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Ruling party faults Moon administration for ongoing troubles

Floor leader vows drastic shifts, improvement to take place with Yoon administration

Rep. Kweon Seong-dong, floor leader and acting chairman of the ruling People Power Party, gives a speech at the National Assembly on Thursday. (Joint Press Corps)
Rep. Kweon Seong-dong, floor leader and acting chairman of the ruling People Power Party, gives a speech at the National Assembly on Thursday. (Joint Press Corps)
South Korea’s ruling People Power Party got to work on the second half of the 21st National Assembly on Thursday, dedicating much of its first publicly delivered speech to blaming the previous Moon Jae-in administration for ongoing socioeconomic troubles.

Rep. Kweon Seong-dong, floor leader and acting chairman of the People Power Party, said in a speech Thursday morning that the party will spearhead recovering the country’s economic standing and resolve ongoing debacles by launching extensive tax relief measures and unfolding key reforms.

The floor leader said it was Moon, as well as the main opposition Democratic Party of Korea that brought the country down to where it is today, adding political moves taken for the opposition party’s own sake took a toll on South Korea’s economy and severely damaged people’s livelihoods.

“Why has the South Korean economy fallen into this challenging situation? It’s because of politics,” Kweon said.

“During the five years of the Moon Jae-in government, politics held back the economy. They prioritized their own political gain right before their eyes instead of the national interest and the people.”

Kweon said the Moon administration’s income-led growth initiative “ignored the basics of economics.” The initiative included a sharp hike in the minimum wage rate, which froze the employment market, forcing many small-business owners to close down and taking away chances of employment for low-wage earners, the floor leader said.

Moon’s 28 adjustments to real estate laws caused people to grow anxious about the housing market while apartment prices skyrocketed, he said. Kweon added that “unscientific” antivirus measures and reckless spending of the state budget marred people’s lives and damaged the country’s financial standing.

After Moon took office, the country’s national debt jumped from 660.2 trillion won ($502.5 billion) in 2017 to more than 1,000 trillion won as of end-April, according to data from the Ministry of Economy and Finance. No improvements were seen despite such a huge increase in debt, Kweon contended.

Kweon denounced the Moon administration’s anti-nuclear power policies, blaming them for causing financial troubles to state-run energy agencies. Heads of government agencies picked by Moon have not stepped down, which is disrupting the start of the Yoon Suk-yeol administration, he said.

“I am not blaming the former government for political purposes; we can only come up with solutions after we correctly identify the causes,” Kweon said.

“We cannot expect a good outcome by repeating the policies that have failed over the past five years. We need to set a new direction for running the country.”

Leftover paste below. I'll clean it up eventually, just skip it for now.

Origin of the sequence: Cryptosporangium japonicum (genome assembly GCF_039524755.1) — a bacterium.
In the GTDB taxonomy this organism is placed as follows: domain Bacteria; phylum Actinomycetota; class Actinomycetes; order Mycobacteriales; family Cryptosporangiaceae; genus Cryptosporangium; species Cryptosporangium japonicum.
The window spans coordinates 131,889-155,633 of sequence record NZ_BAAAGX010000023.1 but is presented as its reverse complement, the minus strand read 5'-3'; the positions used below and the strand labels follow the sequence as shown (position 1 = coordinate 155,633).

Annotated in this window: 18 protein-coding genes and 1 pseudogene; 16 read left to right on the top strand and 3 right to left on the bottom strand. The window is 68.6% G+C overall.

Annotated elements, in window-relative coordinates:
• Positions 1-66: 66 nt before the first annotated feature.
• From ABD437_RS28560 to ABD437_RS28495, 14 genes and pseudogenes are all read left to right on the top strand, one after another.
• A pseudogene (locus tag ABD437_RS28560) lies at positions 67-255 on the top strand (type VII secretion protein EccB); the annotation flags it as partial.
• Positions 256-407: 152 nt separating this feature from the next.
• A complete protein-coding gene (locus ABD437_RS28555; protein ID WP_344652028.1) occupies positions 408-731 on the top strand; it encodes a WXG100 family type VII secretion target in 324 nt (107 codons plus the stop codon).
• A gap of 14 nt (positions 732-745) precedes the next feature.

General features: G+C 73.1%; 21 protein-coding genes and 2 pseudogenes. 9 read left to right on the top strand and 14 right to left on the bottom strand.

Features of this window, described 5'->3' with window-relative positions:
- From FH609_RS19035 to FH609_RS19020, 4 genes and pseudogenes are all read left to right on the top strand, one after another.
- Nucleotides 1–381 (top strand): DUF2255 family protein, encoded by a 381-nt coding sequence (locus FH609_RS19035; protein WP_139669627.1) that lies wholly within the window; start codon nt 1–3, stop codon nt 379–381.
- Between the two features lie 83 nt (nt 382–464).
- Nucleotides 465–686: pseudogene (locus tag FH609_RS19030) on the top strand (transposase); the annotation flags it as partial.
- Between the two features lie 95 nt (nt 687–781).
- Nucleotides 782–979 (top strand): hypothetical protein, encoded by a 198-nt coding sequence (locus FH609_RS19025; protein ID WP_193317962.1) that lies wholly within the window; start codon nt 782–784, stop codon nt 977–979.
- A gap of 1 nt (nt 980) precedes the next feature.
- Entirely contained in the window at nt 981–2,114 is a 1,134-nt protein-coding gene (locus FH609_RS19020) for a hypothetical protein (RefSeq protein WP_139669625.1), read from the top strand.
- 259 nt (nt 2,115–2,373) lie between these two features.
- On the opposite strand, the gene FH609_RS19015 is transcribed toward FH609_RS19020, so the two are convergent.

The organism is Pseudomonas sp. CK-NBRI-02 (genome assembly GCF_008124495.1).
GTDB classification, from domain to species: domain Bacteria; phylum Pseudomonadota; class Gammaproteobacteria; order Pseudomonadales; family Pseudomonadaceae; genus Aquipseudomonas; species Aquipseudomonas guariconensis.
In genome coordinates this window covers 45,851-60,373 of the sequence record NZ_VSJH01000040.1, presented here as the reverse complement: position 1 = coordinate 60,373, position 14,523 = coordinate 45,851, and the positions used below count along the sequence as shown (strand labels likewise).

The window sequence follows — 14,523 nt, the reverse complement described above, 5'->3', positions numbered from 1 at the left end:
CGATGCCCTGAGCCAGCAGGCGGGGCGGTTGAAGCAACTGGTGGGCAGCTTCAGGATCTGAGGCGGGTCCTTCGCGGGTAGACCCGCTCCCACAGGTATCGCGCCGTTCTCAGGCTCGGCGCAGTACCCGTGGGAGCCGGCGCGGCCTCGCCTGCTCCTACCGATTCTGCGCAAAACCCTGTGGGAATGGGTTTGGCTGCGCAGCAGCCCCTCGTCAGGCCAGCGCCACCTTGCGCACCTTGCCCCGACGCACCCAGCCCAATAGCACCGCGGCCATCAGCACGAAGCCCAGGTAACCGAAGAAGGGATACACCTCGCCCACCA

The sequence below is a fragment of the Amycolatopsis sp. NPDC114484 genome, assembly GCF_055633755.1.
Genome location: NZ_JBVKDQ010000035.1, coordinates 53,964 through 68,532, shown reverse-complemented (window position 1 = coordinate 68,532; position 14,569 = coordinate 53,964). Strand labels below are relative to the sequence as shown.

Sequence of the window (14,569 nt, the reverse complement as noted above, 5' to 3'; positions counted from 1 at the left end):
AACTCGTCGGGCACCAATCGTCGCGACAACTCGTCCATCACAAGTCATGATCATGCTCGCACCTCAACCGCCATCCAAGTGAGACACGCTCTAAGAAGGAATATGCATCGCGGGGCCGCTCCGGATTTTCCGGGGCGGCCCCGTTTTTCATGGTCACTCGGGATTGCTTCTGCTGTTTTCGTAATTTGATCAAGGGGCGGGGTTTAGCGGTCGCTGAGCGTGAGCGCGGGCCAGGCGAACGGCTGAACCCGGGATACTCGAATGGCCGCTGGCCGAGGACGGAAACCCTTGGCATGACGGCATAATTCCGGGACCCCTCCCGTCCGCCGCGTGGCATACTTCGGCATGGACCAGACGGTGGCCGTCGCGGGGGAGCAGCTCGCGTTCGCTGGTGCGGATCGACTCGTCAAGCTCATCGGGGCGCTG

The floor leader vowed that the People Power Party and the Yoon administration will solely prioritize improving people’s livelihoods, and that it will lift tariffs on imported agricultural goods and supply more food products to the market to control consumer prices.

Kweon added his party is ready to lift regulations and lower taxes to create a better environment for businesses and those looking for jobs, adding he will also work with the Yoon administration to cut the number of civil servants to create a smaller government.

The Yoon administration will not cause any security or diplomatic risks to the country as seen during the Moon administration, the floor leader said. The faults of Moon and his aides will be comprehensively investigated and they will be held accountable, he added.

“Diplomacy and security must start from facing the reality,” Kweon said.

“North Korea has continuously strengthened its nuclear weapons capabilities. North Korea is still a threat to South Korea. This is the reality of our security that cannot be hidden,” he said.

Kweon’s speech took place as the rival parties continue to negotiate over which party will take certain key committee chair spots for the second half of the 21st National Assembly. The parties agreed to finalize negotiations by the end of Thursday, with one final item left on the table before the finish line.

If the negotiation is finalized as planned, it would take place 52 days after the legislative branch was effectively thrown into a deadlock after the end of the first half of the 21st National Assembly. Confirmation hearings for some of Yoon’s Cabinet picks failed to take place, while more than 10,000 bills were put on hold.

At the core of the debate is deciding which party should head the Science, ICT, Broadcasting and Communications Committee, as well as the Public Administration and Security Committee.

The Democratic Party asked to chair both to assure freedom of the press and independence of state agencies. But the ruling party asked to chair at least one of the two to achieve balance, arguing that the Democratic Party has already significantly shifted the system in its own favor.

The two parties have so far agreed to let the People Power Party chair the Legislation and Judiciary Committee, while both take part in a special committee for prosecution reform to be headed by the main opposition party. Negotiations started after the Democratic Party backed out from a deal it reached with the People Power Party in July last year.

No update on the negotiations were available as of press time.

By Ko Jun-tae (ko.juntae@heraldcorp.com)
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